Antibiotic Resistance: KAP Study on Medical and Non-Medical Students of Lahore, Pakistan

Authors

  • Muhammad Talha Iqbal Final Year MBBS student, FMH College of Medicine and Dentistry, Lahore, Pakistan
  • Maryam Habib Ahmed Final Year MBBS student, FMH College of Medicine and Dentistry, Lahore, Pakistan
  • Naureen Omar Assistant Professor, Community Medicine, FMH College of Medicine and Dentistry, Lahore, Pakistan
  • Muhammad Raza Ahmed Final Year MBBS student, FMH College of Medicine and Dentistry, Lahore, Pakistan
  • Muhammad Fahad Final Year MBBS student, FMH College of Medicine and Dentistry, Lahore, Pakistan
  • Muhammad Ali Final Year MBBS student, FMH College of Medicine and Dentistry, Lahore, Pakistan
  • Maryam Kaukab Final Year MBBS student, FMH College of Medicine and Dentistry, Lahore, Pakistan

DOI:

https://doi.org/10.32413/pjph.v10i1.504

Keywords:

Antibiotic, Resistance, medical students, Pakistan

Abstract

Background: Antibiotics are believed to be safe drugs implying unawareness of people regarding implications of their unchecked overuse, health care professionals being no exception attributed to their attitude and differential practices. Objective was to assess knowledge, attitude and practices regarding antibiotic resistance among medical and non-medical students.

Methods: Descriptive study was conducted in Lahore from March to August 2018. A total of 384 first and second year medical and bachelor students of Fatima Memorial medical college and Nur university were enrolled. Validated questionnaire adopted from WHO survey was used to interview students. Data was analyzed using SPSS version 23. Individual and institutional ethical considerations were fulfilled.

Results: Mean age was 19.89±1.4. 94 medical (49%) and 77 (40.1%) non-medical students claimed to have taken antibiotics in the previous month, 63.6% using a prescription, 76% buying from medical store. Majority 91.7% (176) medical students were aware of the term “Antibiotic Resistance” compared to 64.1% (123) non-medical. Antibiotics becomes less effective once resistance develops leading to difficulty in treatment of infections; medical 145(76%) and nonmedical 137 (71.4%). Commonest treated diseases sore throat 102(53.1%) medical and fever 89(46.4%) non-medical students. Antibiotic resistance is a global issue; 77.6% (149) medical and 75% (144) non-medical students.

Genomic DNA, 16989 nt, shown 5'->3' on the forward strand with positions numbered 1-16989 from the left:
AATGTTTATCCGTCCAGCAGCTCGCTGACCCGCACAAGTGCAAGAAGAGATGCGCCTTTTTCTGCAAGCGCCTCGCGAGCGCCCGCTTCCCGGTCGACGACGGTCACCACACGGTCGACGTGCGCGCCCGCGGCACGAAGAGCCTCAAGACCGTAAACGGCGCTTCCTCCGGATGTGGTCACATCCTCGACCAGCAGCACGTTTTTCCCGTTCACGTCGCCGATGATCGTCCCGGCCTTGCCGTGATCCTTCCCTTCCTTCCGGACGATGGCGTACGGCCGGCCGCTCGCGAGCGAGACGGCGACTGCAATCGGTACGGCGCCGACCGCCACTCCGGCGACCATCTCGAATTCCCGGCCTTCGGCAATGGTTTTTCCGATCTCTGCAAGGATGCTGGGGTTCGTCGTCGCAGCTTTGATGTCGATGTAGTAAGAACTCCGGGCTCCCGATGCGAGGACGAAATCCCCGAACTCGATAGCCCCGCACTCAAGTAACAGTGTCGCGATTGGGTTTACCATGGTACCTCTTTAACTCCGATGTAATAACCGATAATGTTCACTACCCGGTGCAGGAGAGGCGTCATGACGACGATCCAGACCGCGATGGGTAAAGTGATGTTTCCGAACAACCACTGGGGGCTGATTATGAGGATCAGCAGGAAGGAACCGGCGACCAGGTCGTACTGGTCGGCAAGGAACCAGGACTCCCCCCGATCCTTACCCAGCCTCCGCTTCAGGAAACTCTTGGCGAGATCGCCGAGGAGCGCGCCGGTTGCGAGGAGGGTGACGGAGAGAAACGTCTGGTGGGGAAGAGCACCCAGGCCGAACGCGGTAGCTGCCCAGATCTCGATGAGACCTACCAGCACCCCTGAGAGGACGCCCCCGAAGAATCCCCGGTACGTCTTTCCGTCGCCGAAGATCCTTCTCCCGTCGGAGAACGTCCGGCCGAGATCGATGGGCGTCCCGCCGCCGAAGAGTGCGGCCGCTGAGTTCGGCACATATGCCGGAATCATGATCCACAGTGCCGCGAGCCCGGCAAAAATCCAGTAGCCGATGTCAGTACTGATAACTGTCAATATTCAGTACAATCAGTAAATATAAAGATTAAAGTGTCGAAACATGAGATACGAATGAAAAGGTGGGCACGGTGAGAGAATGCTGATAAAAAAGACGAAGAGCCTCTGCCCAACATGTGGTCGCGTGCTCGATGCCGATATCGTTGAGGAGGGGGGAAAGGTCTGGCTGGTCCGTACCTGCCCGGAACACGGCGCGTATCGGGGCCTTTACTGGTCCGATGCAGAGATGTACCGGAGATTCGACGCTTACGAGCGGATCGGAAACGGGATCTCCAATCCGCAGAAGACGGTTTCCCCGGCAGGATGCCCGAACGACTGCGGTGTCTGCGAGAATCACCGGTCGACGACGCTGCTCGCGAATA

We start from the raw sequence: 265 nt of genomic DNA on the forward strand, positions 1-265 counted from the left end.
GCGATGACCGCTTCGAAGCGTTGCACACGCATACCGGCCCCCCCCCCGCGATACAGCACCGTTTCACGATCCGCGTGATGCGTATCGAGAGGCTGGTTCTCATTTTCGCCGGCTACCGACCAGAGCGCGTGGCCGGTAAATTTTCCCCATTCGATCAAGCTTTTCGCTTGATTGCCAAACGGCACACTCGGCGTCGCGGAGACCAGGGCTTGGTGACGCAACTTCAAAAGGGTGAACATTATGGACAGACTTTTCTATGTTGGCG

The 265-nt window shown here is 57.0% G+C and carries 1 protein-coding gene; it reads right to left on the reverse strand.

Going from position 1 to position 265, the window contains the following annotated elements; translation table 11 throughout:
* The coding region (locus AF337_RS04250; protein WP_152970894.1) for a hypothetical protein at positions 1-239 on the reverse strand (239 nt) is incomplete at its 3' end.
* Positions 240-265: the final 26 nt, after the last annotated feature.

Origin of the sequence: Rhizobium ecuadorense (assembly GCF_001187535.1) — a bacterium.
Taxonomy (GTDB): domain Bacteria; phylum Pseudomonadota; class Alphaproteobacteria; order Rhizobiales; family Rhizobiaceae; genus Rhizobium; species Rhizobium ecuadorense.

Conclusion: Majority of students were aware of antibiotics and resistance developing against them with a minimal difference between medical and non-medical.

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Published

2020-10-26

How to Cite

Iqbal, M. T., Ahmed, M. H., Omar, N., Ahmed, M. R., Fahad, M., Ali, M., & Kaukab, M. (2020). Antibiotic Resistance: KAP Study on Medical and Non-Medical Students of Lahore, Pakistan . Pakistan Journal of Public Health, 10(1), 24-31. https://doi.org/10.32413/pjph.v10i1.504